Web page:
The Gallatin can be a bit more moody during fall than some anglers expect, and that is partly due to fluctuating water temperatures. The Gallatin is a particularly cold river, especially along its upper reaches from Yellowstone National Park down to Big Sky. If weather conditions aren’t warm enough to moderate the cold water of the river, the fishing can be a bit slow – particularly during non-hatch periods. During such times, nymphing with small midge and baetis patterns will be your best shot at enticing the trout to eat. But being fall, don’t be afraid to swing and strip streamers through the haunts of big brown trout. Yes, the Gallatin harbors its share of larger browns… fish in the 18″ to 20″ range are caught with some regularity by anglers who know the river well and who are dedicated to the streamer. Though few and far between, fish up to 2 feet are around and those cold, nasty fall days are a great time to hunt for them. Keep in mind that it’s still the Gallatin, and on smaller water such as this you don’t need your 8-weight streamer rod, a 200-grain sink tip, and a triple articulated sculpin. Scale it down a bit, be stealthy, and focus on finding good holding water… tailouts, undercut banks, log-jams, and other in-stream structure.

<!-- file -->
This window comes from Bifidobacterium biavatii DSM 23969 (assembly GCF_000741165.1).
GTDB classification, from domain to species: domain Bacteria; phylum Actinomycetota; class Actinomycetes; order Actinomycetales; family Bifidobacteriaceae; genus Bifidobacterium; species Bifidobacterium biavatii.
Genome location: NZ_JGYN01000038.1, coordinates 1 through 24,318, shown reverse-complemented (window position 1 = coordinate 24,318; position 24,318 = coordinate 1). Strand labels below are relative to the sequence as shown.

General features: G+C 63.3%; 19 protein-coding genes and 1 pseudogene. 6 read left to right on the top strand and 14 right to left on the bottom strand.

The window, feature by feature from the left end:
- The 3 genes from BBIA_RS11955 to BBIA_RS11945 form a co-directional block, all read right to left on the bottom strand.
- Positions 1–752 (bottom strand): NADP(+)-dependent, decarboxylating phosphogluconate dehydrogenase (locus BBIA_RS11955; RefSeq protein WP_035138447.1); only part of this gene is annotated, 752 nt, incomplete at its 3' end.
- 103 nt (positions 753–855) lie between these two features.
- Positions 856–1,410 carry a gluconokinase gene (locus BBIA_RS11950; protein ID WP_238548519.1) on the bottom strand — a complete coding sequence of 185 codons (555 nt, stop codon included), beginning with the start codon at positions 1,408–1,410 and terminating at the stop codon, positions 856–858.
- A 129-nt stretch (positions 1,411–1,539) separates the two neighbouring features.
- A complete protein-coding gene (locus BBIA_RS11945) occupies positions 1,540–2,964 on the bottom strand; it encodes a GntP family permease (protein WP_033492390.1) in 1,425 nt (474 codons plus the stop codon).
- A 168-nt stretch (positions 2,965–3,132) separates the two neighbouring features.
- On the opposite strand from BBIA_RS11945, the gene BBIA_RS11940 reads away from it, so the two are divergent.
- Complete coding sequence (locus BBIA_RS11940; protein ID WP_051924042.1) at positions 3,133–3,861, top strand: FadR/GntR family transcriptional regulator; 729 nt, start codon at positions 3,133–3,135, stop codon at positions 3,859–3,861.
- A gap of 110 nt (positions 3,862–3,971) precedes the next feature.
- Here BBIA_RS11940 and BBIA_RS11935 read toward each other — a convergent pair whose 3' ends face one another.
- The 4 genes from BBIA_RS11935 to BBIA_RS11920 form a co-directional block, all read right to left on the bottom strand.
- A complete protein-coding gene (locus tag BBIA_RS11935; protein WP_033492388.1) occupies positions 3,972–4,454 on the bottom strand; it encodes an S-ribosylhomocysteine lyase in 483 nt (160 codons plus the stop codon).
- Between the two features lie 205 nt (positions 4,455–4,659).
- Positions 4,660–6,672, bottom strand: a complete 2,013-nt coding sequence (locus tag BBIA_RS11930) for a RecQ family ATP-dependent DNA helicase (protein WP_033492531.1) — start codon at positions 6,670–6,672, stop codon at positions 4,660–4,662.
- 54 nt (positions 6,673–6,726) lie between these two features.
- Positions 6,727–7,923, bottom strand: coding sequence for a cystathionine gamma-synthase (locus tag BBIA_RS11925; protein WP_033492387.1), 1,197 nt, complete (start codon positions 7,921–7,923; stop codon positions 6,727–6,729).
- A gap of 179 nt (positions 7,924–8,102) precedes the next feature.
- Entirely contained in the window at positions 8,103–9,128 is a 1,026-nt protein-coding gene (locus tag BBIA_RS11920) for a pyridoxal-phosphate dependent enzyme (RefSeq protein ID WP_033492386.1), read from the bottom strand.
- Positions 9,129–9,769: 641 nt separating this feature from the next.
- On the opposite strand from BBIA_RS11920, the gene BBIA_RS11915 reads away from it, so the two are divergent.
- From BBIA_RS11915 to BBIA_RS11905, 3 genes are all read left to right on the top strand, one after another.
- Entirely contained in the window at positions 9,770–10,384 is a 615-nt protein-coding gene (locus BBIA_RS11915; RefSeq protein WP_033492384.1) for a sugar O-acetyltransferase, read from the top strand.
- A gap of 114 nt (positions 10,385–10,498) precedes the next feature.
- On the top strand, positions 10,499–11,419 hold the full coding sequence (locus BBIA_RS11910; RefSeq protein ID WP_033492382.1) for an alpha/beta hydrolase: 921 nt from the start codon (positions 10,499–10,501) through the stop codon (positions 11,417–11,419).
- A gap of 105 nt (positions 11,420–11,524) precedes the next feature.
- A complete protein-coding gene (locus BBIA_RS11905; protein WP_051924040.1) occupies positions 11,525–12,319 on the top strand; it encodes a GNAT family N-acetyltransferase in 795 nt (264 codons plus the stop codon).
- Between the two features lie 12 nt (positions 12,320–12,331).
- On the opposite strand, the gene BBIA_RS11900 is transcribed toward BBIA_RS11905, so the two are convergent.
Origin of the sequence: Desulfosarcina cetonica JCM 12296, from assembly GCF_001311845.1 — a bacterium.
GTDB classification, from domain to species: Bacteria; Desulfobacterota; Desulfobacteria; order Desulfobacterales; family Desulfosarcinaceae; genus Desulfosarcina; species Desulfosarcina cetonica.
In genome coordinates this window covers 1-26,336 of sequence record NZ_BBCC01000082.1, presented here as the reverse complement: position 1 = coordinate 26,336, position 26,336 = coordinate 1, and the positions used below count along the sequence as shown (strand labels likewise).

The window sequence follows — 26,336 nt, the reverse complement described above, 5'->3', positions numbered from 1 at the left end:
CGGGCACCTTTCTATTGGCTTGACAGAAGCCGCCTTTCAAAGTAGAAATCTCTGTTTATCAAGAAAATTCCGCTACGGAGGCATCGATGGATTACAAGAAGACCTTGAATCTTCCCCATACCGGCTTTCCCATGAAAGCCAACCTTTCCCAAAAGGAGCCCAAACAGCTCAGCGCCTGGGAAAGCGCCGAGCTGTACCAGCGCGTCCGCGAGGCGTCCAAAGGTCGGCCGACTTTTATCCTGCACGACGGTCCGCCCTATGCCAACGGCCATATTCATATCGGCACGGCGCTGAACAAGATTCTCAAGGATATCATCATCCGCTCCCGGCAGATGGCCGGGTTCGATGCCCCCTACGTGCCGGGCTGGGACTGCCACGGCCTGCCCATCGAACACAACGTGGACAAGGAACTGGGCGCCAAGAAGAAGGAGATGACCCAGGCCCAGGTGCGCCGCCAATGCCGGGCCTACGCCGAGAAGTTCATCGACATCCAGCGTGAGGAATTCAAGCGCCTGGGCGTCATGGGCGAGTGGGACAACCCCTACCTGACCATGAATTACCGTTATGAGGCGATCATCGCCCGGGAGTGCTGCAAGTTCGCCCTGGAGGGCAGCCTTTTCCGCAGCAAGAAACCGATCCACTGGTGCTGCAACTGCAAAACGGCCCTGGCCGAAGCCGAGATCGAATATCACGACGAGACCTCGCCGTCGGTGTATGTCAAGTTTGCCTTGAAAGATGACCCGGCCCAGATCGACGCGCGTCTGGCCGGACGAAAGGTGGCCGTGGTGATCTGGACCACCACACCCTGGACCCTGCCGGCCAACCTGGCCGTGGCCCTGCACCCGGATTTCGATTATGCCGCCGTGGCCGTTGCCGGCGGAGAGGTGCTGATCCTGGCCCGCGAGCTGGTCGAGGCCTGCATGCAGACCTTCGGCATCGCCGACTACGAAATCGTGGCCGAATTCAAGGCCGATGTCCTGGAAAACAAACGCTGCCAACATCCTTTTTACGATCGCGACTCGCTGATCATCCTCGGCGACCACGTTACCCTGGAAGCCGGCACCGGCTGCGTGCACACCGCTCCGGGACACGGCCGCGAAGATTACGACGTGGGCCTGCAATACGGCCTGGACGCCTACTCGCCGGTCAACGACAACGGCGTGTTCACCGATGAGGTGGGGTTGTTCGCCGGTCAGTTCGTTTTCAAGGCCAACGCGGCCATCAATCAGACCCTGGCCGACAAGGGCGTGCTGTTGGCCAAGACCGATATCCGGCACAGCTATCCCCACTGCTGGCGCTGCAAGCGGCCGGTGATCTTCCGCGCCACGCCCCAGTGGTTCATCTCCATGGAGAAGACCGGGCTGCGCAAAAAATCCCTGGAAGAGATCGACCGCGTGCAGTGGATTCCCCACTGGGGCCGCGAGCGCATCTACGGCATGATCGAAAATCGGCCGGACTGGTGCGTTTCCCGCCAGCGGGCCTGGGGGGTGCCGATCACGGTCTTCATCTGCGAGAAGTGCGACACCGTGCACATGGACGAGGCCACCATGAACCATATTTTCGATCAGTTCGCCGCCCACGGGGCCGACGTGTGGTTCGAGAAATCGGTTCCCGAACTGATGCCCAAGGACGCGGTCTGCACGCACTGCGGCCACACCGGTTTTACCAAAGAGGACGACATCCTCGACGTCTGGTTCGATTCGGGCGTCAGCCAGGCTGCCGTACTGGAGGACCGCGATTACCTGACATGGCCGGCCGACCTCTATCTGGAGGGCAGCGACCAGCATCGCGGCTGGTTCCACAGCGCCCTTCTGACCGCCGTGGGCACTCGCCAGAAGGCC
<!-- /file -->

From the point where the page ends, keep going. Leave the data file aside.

We’ve been seeing good hatches of fall baetis over the past week or so, with the best emergences occurring on calm, overcast afternoons. A size 20 Sparkle Dun is typically all you need to imitate these little mayflies, but having a couple of CDC dun and emerger patterns on hand can make all the difference at times. Spend a day on the water right now and you’re likely to see a few October caddis bouncing around… a size 10 orange Stimulator fished blindly through likely holding water can be productive.
The nymph bite remains steady, with the usual suspects… small baetis and midge patterns are still our top producers. Eggs are back on the menu as well now that the river’s whitefish population is spawning.
Streamers are taking fish consistently now too, with mid-morning and evening being most productive – cloud cover can extend the bite. While we’ve seen some success on big, articulated patterns the best action has been with smaller sculpin and baitfish patterns… think Bow River Bugger, McCune’s Sculpin, Sparkle Minnow, Kreelex, Clouser, and Home Invader.
Give us a call today to book a day with one of our professional guides on the blue-ribbon waters of the upper Gallatin River.